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Fabulous Fifties Fashion


There's a certain fun and frivolous nature about 1950s fashion - full billowing skirts, nipped in waists, and colours like 'Daffodil Flame' and 'Powder Blue'.

Free from the austerity of war and the restrictions of rations, the 1950s ushered in a new era of women's fashion that left the cold military look behind and embraced femininity whole-heartedly. Delve into the clothing collection at the Waikato Museum and you'll find that it well represents th

e new trends of the 1950s.

A navy blue dress with tiny yellow polka dots epitomises 1950s flair. Brought for the museum collection in 1996, its small waist and full skirt make it a classic fifties piece. Complete with a wide banded belt, the dress wouldn't be out of place in many women's clothing stores today, as the 1950s is terribly 'in'. The dress is not only a reflection of new and daring trends, but also of the new materials available in the post war period. New synthetic fabrics became more common, with nylon, polyester and acrylic all heralded for their easy care, wash and wear qualities.

The 1950s feminine fashion really began with Christian Dior's 'New Look' line, launched in Paris in 1947. After years of wartime restrictions, Dior wowed the crowds with his daring and extravagant use of material. Hemlines were longer, waists smaller, and bosoms received unprecedented attention - ultra feminine was en vogue. It was a key change in women's fashion, and is thus important that the Museum has a number of items that reflect this social change. As well as the pretty navy number, a selection of other dresses including cocktail frocks, ball gowns and cotton day dresses can be found in the museum collection. Many are home made, as sewing was the norm, but others are made by Miss Deb, Lady in Waiting and Terry. They all exhibit the nipped in waist that exude femininity and make them hallmark dresses of the era.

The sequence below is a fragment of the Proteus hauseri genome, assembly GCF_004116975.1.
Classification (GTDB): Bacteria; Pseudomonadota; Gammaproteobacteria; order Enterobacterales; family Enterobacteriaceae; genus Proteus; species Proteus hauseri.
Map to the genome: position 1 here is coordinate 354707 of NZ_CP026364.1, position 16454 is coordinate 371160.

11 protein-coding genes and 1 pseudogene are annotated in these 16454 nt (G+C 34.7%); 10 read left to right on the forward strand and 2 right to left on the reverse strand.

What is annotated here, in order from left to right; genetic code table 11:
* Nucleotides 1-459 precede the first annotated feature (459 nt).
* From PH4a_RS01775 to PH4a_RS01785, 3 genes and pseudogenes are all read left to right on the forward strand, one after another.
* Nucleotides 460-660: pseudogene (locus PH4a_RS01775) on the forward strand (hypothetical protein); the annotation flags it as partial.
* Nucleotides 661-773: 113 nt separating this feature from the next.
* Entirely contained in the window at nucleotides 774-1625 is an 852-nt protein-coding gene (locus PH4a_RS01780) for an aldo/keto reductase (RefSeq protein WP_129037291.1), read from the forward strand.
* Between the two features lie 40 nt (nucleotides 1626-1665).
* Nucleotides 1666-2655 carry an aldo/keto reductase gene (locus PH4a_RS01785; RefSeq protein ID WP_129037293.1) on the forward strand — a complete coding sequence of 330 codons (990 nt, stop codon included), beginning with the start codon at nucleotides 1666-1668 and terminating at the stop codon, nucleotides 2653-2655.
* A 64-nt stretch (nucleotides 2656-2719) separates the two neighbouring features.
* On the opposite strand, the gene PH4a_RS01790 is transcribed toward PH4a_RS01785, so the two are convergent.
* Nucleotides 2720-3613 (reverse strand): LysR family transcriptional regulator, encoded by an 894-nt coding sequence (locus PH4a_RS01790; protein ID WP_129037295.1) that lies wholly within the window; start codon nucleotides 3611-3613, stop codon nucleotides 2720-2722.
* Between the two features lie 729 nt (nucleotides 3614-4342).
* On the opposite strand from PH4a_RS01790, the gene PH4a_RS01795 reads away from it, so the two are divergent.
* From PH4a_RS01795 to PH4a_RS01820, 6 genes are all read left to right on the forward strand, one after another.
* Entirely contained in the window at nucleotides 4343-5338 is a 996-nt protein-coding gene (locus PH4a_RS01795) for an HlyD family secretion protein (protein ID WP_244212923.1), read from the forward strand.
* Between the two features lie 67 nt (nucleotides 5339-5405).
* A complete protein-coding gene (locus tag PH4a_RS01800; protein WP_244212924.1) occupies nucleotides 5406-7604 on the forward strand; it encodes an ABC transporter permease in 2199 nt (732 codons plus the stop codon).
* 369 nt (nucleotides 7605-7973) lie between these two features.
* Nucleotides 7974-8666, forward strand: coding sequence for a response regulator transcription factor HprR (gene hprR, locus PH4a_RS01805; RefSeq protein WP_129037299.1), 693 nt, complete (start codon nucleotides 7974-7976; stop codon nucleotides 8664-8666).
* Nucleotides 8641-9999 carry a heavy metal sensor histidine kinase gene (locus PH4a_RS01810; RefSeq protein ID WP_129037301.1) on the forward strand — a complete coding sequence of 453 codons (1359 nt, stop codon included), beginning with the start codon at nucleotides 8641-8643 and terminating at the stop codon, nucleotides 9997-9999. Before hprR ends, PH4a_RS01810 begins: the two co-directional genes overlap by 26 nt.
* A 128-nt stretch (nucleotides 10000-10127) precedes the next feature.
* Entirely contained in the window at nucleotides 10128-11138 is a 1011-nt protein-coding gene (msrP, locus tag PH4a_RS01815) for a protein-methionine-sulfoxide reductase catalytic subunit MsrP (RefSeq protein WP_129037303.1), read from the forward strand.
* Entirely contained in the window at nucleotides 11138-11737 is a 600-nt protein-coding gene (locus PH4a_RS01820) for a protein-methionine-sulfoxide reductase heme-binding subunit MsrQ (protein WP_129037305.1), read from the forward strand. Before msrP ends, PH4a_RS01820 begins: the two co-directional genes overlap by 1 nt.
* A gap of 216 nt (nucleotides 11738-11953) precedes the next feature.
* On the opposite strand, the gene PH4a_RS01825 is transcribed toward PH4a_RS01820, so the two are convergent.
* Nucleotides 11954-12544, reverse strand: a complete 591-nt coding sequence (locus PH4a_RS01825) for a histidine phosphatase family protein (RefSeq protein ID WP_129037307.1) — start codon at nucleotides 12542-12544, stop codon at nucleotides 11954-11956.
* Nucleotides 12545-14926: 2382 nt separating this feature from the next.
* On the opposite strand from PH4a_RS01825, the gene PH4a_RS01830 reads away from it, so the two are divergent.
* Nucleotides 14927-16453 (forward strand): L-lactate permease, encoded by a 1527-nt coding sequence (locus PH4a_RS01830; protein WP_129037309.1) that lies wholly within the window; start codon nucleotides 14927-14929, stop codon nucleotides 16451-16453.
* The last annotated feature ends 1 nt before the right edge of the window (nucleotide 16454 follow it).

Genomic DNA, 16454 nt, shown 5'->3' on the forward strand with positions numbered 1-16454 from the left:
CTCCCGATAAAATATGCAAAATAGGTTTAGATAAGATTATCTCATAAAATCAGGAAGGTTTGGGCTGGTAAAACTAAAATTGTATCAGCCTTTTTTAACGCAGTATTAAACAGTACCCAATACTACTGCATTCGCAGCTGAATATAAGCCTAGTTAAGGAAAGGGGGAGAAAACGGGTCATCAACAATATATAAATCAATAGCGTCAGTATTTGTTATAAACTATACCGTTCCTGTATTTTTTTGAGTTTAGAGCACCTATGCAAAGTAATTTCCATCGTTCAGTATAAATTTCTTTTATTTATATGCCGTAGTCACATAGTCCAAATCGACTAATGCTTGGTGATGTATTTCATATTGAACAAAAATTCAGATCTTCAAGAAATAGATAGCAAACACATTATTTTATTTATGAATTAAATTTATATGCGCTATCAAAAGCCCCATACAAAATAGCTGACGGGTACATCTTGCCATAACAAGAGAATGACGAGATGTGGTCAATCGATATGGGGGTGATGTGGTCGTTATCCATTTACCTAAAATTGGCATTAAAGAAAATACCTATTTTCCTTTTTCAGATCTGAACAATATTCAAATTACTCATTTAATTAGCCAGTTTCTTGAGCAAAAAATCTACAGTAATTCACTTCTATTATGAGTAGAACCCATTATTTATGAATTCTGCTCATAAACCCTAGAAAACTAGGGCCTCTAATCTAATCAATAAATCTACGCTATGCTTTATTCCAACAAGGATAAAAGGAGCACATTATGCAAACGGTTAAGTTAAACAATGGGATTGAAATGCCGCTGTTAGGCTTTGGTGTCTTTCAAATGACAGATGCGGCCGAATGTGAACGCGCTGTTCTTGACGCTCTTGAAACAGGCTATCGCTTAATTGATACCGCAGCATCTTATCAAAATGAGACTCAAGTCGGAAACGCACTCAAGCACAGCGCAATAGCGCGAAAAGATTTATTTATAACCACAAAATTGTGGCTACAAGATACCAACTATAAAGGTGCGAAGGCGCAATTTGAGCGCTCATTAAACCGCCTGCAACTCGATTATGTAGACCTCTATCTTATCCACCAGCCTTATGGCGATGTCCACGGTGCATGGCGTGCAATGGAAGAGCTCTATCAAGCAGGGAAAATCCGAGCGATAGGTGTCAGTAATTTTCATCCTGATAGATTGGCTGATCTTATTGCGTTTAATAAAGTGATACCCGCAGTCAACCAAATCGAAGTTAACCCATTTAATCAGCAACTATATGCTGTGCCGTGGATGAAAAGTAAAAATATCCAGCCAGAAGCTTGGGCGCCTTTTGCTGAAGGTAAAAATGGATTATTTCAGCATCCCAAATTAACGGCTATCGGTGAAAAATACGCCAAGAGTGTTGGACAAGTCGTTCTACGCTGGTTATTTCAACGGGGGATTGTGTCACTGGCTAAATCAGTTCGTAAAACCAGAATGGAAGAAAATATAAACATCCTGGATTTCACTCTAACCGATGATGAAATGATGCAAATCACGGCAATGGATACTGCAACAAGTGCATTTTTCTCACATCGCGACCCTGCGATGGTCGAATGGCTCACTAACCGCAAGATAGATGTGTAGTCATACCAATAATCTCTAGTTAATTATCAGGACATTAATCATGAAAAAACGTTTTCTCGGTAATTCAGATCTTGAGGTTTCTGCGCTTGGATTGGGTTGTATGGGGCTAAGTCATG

Muriel House worked at local fashion house Milne and Choyce during the 1950s, and well remembers the fashion of the day. "There were lovely gowns, shot taffetas and sashes - very pretty and very elegant after all the drabness we went through during the war". Clothing rations continued in New Zealand until 1947, so the early 1950s meant women had access to a quantity and variety of fabrics they had only dreamed over during the war years. Sewing machines would have been whirring once more, and the Museum holds dozens of patterns for fabulously retro outfits. They were donated in 1986 by Mrs Sheryll Campbell of Hamilton, and combine with the clothing to create a real taste of the fashion. As Miss House continued - "It was lovely to wear pretty clothes again".

Of course under it all, you couldn't really get the right fifties look without the right foundations - girdles, longline bras and suspender belts were all typical fifties garb. It was during this decade that manufacturers began to experiment with nylon, which made underwear lighter, prettier and easier to wash. The museum has a longline bra in its matching box, part of the collection since 1992, that gives one a good impression of the 1950s 'missile bust'.

Certainly then, though fashion may seem frivolous, it provides us with important insights into social changes in New Zealand. Not to mention a fun look at the fabulous fifties!